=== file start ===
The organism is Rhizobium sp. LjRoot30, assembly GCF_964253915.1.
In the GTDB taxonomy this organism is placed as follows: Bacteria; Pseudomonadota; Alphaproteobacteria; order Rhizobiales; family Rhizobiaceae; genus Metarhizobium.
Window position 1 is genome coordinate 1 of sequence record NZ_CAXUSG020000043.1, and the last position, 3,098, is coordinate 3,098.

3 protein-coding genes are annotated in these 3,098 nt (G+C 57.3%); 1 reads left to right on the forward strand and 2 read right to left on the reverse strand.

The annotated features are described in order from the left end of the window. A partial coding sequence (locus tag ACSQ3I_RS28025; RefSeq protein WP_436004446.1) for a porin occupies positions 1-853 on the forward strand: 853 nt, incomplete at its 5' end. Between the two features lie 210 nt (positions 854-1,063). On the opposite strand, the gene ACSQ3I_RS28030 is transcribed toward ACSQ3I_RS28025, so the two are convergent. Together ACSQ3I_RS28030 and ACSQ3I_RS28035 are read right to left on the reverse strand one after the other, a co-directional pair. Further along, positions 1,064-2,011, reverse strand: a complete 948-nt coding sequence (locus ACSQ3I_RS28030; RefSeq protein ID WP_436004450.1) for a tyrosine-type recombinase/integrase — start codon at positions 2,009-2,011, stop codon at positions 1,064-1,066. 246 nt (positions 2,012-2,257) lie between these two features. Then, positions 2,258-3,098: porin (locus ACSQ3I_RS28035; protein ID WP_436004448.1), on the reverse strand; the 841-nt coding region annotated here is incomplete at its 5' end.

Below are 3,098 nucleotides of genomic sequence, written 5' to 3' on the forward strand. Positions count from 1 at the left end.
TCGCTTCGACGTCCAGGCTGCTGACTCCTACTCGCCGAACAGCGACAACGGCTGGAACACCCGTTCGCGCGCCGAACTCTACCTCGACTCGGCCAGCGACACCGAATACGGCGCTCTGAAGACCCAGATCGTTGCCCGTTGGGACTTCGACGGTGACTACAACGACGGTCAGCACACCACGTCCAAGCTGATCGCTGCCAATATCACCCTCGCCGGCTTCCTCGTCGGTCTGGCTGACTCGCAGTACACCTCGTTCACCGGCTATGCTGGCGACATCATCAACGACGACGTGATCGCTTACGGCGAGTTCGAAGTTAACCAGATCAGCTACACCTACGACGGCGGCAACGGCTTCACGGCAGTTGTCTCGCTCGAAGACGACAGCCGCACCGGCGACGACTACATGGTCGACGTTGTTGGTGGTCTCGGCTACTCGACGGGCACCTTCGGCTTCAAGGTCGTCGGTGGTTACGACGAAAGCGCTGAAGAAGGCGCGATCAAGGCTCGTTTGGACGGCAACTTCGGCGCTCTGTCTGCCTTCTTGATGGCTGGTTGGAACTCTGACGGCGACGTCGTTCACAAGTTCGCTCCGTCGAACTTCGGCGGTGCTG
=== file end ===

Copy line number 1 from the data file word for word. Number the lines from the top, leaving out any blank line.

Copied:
The organism is Rhizobium sp. LjRoot30, assembly GCF_964253915.1.